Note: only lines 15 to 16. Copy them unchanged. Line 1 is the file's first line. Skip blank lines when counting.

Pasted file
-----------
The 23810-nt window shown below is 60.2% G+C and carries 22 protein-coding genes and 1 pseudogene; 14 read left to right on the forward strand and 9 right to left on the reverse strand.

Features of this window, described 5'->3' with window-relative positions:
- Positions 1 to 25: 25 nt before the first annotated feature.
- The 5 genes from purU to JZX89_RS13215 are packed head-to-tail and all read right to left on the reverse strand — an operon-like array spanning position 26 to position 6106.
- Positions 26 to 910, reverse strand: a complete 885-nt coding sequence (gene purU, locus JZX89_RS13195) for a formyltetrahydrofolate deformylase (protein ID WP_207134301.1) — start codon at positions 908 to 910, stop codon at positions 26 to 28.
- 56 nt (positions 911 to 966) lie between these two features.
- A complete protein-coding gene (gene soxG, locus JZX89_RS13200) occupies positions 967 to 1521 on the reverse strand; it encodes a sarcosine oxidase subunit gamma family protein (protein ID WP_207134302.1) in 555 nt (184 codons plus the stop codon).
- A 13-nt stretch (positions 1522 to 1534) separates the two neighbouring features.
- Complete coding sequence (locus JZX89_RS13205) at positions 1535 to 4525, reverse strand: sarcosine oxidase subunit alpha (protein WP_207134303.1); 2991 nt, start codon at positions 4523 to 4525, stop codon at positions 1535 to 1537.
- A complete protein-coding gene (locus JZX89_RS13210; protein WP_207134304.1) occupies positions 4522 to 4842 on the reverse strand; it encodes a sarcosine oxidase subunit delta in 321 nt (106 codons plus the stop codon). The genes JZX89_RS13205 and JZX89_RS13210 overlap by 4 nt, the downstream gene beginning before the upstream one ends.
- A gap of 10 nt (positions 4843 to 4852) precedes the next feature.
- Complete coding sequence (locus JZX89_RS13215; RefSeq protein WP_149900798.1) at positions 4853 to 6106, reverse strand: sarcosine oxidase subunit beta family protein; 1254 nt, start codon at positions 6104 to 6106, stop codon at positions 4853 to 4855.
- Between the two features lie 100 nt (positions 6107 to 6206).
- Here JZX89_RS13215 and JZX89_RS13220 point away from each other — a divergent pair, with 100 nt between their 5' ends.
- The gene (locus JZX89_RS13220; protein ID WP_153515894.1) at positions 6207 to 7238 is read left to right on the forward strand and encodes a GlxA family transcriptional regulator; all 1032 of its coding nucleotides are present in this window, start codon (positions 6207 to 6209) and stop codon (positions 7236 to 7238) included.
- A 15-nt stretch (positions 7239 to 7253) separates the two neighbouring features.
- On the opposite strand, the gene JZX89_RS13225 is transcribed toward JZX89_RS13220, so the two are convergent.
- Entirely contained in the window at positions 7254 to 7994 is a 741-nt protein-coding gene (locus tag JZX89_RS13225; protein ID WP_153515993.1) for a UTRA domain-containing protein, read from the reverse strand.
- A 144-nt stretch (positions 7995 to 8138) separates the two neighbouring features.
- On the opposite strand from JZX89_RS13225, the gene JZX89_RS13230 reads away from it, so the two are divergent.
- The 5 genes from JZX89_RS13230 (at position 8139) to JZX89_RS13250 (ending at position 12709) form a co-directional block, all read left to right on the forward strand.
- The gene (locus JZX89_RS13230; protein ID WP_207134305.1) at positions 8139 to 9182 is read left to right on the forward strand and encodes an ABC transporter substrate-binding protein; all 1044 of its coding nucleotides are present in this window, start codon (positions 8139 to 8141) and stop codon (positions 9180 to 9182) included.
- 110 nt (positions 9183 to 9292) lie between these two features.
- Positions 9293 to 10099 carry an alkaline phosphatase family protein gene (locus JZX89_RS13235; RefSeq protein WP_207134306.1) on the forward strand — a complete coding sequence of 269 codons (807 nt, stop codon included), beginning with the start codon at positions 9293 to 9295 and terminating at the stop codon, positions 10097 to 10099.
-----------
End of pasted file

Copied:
- The gene (locus JZX89_RS13220; protein ID WP_153515894.1) at positions 6207 to 7238 is read left to right on the forward strand and encodes a GlxA family transcriptional regulator; all 1032 of its coding nucleotides are present in this window, start codon (positions 6207 to 6209) and stop codon (positions 7236 to 7238) included.
- A 15-nt stretch (positions 7239 to 7253) separates the two neighbouring features.